How many times have you awakened the morning after a heavy rain to discover that the lake or river you'd dreamed of spending the day chasing bass on was swollen and muddy? Many times, the average angler will give up and head back home as opposed to trying to make the most of the murky situation.
If you're an Elite Series pro, going back to bed isn't an option. As Pete Ponds explains, muddy water is another challenge that competitors at the highest level of the sport have to contend with, especially early in the season. "Early in the year, particularly on river systems, you're going to want to find the clearest water possible," the veteran Mississippi angler says."
On a river, that's usually going to be in one of the oxbow lakes." On the rivers and lakes of Pete's native Mississippi, the term "clear" may have different meaning to different people. As he points out, your bait selection must be based on vibration, or water displacement, in order to elicit a reaction.
"Once you're into some clearer water, it still might have some pretty good color to it," he says. "Because of that, you're going to want to use a bait that throws off a lot of vibration." By focusing on the shallows, Pete explains that you're more likely to find bass that will react. "I think that the fish are almost easier to find when it's muddy because they're going to be super shallow," he reveals. "That eliminates probably 70 percent of the lake or river that you're fishing."
Later in the season, as the weather trends begin to stabilize, lakes and rivers clear up and bass become more mobile. As a result, Ponds explains that he moves with the fish. "I tend to gravitate towards the mouths of creeks and oxbows," he points out. "However, if you're fishing during the spawning season, you're obviously going to want to go to the very back end of the creek or oxbow that you're fishing."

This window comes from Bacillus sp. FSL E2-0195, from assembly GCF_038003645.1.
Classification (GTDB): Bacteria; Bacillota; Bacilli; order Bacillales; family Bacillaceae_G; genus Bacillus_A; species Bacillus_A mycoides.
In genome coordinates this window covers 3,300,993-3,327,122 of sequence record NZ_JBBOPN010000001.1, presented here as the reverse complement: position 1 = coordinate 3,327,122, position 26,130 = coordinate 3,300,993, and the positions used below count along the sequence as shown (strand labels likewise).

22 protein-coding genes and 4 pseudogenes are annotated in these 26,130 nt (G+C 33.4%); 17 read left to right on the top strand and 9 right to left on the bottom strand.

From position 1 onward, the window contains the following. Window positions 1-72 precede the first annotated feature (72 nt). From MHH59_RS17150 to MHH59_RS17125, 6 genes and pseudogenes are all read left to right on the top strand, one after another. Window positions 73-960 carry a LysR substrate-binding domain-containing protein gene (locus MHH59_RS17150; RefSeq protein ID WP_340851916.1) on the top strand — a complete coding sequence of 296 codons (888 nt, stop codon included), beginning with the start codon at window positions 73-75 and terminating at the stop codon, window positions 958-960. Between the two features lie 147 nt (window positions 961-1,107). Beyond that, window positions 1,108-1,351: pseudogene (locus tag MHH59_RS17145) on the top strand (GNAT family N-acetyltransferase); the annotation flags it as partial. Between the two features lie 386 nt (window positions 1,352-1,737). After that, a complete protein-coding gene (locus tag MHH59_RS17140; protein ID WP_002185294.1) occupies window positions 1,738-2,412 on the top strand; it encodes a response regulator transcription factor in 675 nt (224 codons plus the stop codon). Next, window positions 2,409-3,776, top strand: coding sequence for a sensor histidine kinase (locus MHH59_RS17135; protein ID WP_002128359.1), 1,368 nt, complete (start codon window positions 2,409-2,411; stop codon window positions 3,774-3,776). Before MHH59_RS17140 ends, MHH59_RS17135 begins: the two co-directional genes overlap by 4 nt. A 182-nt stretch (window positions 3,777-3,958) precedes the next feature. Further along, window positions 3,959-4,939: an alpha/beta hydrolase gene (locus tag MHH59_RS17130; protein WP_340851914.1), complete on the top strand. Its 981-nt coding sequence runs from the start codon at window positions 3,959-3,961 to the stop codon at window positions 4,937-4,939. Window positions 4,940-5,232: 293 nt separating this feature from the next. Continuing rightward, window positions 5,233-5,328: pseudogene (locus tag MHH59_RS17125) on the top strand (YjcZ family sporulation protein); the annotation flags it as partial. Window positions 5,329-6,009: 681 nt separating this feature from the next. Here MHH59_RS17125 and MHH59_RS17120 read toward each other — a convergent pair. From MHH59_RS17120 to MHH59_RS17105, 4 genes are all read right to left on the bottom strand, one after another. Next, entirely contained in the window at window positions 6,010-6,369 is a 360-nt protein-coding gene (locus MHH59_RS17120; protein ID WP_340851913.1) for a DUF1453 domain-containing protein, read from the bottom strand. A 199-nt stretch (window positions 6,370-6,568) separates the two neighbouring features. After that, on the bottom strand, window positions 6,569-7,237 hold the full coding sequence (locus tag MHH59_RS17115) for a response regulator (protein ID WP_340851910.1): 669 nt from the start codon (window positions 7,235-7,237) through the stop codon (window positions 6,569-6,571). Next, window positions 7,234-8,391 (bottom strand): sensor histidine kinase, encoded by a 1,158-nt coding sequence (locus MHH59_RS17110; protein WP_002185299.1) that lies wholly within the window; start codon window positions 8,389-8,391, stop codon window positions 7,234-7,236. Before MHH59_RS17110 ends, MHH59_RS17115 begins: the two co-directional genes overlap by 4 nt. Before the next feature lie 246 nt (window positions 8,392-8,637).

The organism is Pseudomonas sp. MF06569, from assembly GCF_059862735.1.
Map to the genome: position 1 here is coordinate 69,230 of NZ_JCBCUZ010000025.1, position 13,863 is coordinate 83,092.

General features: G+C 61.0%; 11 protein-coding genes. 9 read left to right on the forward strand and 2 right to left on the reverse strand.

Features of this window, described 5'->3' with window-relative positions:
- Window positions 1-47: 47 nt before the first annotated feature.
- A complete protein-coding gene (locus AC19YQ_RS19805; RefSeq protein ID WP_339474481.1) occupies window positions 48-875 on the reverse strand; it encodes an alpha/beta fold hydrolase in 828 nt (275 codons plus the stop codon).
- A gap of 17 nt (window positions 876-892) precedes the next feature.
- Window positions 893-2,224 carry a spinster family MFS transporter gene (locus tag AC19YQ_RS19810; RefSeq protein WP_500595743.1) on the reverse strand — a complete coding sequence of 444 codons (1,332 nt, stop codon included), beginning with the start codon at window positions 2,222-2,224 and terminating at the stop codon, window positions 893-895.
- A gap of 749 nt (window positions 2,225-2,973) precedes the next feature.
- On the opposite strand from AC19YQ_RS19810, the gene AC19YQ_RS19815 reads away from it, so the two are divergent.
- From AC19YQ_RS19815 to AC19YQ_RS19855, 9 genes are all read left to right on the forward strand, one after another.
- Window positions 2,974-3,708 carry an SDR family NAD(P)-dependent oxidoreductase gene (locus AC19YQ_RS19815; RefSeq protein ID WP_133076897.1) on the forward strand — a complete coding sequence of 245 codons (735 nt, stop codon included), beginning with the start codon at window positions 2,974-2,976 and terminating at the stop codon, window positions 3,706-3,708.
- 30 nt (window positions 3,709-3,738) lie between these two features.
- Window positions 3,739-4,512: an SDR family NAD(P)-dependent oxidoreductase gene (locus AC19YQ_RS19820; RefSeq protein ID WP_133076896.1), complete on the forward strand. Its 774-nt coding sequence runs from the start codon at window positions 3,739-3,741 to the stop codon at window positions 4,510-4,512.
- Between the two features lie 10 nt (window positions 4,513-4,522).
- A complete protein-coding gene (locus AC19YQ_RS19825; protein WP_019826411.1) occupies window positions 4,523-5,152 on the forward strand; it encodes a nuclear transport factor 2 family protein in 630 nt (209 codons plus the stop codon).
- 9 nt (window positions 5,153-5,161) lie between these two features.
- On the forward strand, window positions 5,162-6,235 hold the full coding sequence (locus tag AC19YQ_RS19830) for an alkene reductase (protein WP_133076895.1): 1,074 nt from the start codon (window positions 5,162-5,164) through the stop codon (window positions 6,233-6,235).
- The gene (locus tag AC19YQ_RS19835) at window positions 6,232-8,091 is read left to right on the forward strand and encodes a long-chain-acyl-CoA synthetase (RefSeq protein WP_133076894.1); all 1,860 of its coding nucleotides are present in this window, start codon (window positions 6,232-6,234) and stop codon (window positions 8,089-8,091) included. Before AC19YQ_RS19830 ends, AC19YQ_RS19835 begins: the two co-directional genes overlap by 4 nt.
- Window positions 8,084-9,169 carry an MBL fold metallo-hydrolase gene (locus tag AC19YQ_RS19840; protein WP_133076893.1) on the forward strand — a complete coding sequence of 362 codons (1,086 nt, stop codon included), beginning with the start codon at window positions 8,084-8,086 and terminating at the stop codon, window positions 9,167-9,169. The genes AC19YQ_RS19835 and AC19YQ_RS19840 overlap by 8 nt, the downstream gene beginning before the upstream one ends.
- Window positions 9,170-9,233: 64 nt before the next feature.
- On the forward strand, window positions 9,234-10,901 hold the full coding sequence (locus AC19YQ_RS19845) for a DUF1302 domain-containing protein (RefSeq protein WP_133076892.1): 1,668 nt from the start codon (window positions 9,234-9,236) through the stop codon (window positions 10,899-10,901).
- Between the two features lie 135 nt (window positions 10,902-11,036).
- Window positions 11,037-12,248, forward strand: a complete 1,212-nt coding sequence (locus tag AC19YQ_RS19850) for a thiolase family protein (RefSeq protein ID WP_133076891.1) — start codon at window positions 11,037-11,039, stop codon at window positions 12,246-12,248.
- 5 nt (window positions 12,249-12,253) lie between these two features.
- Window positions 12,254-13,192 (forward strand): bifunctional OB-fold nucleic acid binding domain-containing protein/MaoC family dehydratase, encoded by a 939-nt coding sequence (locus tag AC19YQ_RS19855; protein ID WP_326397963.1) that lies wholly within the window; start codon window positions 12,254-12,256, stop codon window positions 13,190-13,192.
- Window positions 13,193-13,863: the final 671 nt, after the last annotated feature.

When the water is high and muddy, Ponds is most likely to target visible cover. "When the water is really stained, I focus on anything that's in the water," he explains. "Brush, laydowns and things like that make great ambush points, and they're generally in shallower water where the bass will be holding." How "shallow" is shallow, you might be asking?
"Shallow can be a relative term," Ponds answers. "Take the Mississippi River in Iowa as an example. There, shallow to me means 8 or 9 inches, whereas on a lake where the average depth is better than 20 feet, shallow might mean 3 feet." Ponds points out that it's imperative that anglers pay close attention to the water level, and adjust accordingly. "If the water level is falling, you need to fish in front (on the deeper side) of the structure that they were on (previously)," he explains. "Bass will usually follow the water up as it rises, and follow it out as it falls.
An exception to that would be if it's during the spawn." Besides fishing with lures that displace water or send out vibration, Ponds explains that anglers fishing muddy waters also want baits, including crankbaits and spinnerbaits, that will deflect off cover, or cause a commotion in the water. "You have to be thinking that the fish can't really see, so they have to go by detecting movement from their lateral line," he points out.
"When the water is muddy, they tend to feel it rather than see it. Also, scent is a big factor when you're fishing muddy water. I think those two things can play a huge role in whether you're going to catch them or not when the water's muddy."